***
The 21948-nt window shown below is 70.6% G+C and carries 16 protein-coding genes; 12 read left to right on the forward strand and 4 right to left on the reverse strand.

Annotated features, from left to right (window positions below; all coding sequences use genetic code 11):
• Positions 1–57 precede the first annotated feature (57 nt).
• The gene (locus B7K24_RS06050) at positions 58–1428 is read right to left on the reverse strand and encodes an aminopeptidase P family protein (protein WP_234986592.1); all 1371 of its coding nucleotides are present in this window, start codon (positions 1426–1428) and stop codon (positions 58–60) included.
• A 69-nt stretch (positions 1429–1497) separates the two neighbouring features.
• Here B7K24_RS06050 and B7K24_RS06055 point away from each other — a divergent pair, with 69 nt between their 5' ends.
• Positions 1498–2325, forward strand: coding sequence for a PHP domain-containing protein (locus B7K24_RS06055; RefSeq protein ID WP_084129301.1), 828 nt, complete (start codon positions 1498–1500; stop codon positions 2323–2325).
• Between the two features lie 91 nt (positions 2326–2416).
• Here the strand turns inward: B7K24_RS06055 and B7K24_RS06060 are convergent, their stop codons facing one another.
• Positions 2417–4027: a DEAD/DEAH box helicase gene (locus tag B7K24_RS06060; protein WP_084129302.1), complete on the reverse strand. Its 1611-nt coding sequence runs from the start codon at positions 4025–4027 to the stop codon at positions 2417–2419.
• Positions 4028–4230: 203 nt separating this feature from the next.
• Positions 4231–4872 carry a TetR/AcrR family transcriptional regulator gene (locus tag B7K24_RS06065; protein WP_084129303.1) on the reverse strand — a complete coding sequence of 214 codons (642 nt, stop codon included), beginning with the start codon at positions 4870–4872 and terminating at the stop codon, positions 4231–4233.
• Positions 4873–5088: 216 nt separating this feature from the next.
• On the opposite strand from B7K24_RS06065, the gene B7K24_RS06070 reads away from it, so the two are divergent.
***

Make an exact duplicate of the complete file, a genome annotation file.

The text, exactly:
The 21948-nt window shown below is 70.6% G+C and carries 16 protein-coding genes; 12 read left to right on the forward strand and 4 right to left on the reverse strand.

Annotated features, from left to right (window positions below; all coding sequences use genetic code 11):
• Positions 1–57 precede the first annotated feature (57 nt).
• The gene (locus B7K24_RS06050) at positions 58–1428 is read right to left on the reverse strand and encodes an aminopeptidase P family protein (protein WP_234986592.1); all 1371 of its coding nucleotides are present in this window, start codon (positions 1426–1428) and stop codon (positions 58–60) included.
• A 69-nt stretch (positions 1429–1497) separates the two neighbouring features.
• Here B7K24_RS06050 and B7K24_RS06055 point away from each other — a divergent pair, with 69 nt between their 5' ends.
• Positions 1498–2325, forward strand: coding sequence for a PHP domain-containing protein (locus B7K24_RS06055; RefSeq protein ID WP_084129301.1), 828 nt, complete (start codon positions 1498–1500; stop codon positions 2323–2325).
• Between the two features lie 91 nt (positions 2326–2416).
• Here the strand turns inward: B7K24_RS06055 and B7K24_RS06060 are convergent, their stop codons facing one another.
• Positions 2417–4027: a DEAD/DEAH box helicase gene (locus tag B7K24_RS06060; protein WP_084129302.1), complete on the reverse strand. Its 1611-nt coding sequence runs from the start codon at positions 4025–4027 to the stop codon at positions 2417–2419.
• Positions 4028–4230: 203 nt separating this feature from the next.
• Positions 4231–4872 carry a TetR/AcrR family transcriptional regulator gene (locus tag B7K24_RS06065; protein WP_084129303.1) on the reverse strand — a complete coding sequence of 214 codons (642 nt, stop codon included), beginning with the start codon at positions 4870–4872 and terminating at the stop codon, positions 4231–4233.
• Positions 4873–5088: 216 nt separating this feature from the next.
• On the opposite strand from B7K24_RS06065, the gene B7K24_RS06070 reads away from it, so the two are divergent.